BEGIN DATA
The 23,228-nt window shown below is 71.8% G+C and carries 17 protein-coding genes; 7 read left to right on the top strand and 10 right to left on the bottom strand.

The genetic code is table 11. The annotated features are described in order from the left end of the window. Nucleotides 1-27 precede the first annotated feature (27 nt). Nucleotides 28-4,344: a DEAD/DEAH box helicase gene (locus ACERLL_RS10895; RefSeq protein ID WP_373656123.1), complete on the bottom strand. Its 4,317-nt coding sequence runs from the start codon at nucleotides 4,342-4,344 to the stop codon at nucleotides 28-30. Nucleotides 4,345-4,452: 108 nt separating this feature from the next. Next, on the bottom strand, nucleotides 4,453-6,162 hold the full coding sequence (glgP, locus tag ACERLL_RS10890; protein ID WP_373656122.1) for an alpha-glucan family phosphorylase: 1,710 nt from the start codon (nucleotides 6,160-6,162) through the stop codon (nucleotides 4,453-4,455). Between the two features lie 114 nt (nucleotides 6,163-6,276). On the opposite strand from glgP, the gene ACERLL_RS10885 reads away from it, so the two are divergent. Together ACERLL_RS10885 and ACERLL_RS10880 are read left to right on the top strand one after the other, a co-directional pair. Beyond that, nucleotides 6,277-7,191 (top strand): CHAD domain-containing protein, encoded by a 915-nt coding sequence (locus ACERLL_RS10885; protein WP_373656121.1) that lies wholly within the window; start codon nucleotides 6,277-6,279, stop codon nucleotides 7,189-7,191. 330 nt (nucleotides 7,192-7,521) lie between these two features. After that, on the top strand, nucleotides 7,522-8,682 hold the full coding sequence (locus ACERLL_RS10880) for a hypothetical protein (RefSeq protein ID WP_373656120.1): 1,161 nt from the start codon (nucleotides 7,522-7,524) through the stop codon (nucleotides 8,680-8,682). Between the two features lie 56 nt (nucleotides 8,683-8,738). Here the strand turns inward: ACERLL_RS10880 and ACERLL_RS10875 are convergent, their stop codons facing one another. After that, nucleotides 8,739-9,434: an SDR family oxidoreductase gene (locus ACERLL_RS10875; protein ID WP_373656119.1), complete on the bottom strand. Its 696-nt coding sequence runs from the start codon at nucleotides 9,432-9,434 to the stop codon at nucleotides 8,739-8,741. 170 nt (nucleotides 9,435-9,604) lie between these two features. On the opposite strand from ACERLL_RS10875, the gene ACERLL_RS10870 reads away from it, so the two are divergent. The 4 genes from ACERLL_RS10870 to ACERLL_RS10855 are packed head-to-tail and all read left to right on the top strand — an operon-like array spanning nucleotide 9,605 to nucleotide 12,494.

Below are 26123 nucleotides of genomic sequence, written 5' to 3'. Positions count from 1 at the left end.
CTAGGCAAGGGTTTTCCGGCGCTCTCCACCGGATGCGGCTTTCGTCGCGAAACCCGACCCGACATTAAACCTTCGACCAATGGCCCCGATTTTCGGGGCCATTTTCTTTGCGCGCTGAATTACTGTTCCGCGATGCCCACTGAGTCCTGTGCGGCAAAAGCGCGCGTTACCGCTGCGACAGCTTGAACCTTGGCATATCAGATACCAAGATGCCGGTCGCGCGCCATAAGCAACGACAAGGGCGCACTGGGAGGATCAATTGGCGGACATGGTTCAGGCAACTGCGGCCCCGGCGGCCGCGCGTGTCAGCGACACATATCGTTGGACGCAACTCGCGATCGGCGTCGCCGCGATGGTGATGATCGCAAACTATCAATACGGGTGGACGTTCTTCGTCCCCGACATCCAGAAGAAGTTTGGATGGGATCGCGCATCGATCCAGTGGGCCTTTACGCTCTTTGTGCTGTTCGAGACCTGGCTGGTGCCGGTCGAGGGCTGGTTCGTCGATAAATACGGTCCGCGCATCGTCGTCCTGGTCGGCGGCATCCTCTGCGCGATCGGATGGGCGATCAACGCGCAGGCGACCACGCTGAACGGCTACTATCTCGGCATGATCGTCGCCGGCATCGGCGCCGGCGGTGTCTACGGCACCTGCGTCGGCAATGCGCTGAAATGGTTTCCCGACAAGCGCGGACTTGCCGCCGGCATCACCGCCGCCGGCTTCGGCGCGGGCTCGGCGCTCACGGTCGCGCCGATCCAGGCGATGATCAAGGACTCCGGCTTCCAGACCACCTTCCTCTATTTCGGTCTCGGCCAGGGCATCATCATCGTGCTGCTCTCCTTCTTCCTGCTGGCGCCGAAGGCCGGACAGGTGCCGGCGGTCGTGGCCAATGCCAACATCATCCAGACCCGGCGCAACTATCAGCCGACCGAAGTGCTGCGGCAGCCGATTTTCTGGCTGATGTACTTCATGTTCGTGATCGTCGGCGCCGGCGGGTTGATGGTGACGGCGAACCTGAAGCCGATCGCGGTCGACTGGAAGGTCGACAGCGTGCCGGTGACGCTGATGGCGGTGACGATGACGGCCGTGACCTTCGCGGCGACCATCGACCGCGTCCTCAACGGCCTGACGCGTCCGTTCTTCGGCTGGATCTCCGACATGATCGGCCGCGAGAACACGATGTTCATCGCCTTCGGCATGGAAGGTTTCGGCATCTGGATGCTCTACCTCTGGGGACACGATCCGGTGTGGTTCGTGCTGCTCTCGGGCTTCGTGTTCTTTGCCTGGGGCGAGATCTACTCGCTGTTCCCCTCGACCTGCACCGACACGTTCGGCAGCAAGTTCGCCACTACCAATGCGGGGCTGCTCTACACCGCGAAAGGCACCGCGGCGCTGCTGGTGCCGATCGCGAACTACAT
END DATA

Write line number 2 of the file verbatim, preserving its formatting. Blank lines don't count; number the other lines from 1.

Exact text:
The genetic code is table 11. The annotated features are described in order from the left end of the window. Nucleotides 1-27 precede the first annotated feature (27 nt). Nucleotides 28-4,344: a DEAD/DEAH box helicase gene (locus ACERLL_RS10895; RefSeq protein ID WP_373656123.1), complete on the bottom strand. Its 4,317-nt coding sequence runs from the start codon at nucleotides 4,342-4,344 to the stop codon at nucleotides 28-30. Nucleotides 4,345-4,452: 108 nt separating this feature from the next. Next, on the bottom strand, nucleotides 4,453-6,162 hold the full coding sequence (glgP, locus tag ACERLL_RS10890; protein ID WP_373656122.1) for an alpha-glucan family phosphorylase: 1,710 nt from the start codon (nucleotides 6,160-6,162) through the stop codon (nucleotides 4,453-4,455). Between the two features lie 114 nt (nucleotides 6,163-6,276). On the opposite strand from glgP, the gene ACERLL_RS10885 reads away from it, so the two are divergent. Together ACERLL_RS10885 and ACERLL_RS10880 are read left to right on the top strand one after the other, a co-directional pair. Beyond that, nucleotides 6,277-7,191 (top strand): CHAD domain-containing protein, encoded by a 915-nt coding sequence (locus ACERLL_RS10885; protein WP_373656121.1) that lies wholly within the window; start codon nucleotides 6,277-6,279, stop codon nucleotides 7,189-7,191. 330 nt (nucleotides 7,192-7,521) lie between these two features. After that, on the top strand, nucleotides 7,522-8,682 hold the full coding sequence (locus ACERLL_RS10880) for a hypothetical protein (RefSeq protein ID WP_373656120.1): 1,161 nt from the start codon (nucleotides 7,522-7,524) through the stop codon (nucleotides 8,680-8,682). Between the two features lie 56 nt (nucleotides 8,683-8,738). Here the strand turns inward: ACERLL_RS10880 and ACERLL_RS10875 are convergent, their stop codons facing one another. After that, nucleotides 8,739-9,434: an SDR family oxidoreductase gene (locus ACERLL_RS10875; protein ID WP_373656119.1), complete on the bottom strand. Its 696-nt coding sequence runs from the start codon at nucleotides 9,432-9,434 to the stop codon at nucleotides 8,739-8,741. 170 nt (nucleotides 9,435-9,604) lie between these two features. On the opposite strand from ACERLL_RS10875, the gene ACERLL_RS10870 reads away from it, so the two are divergent. The 4 genes from ACERLL_RS10870 to ACERLL_RS10855 are packed head-to-tail and all read left to right on the top strand — an operon-like array spanning nucleotide 9,605 to nucleotide 12,494.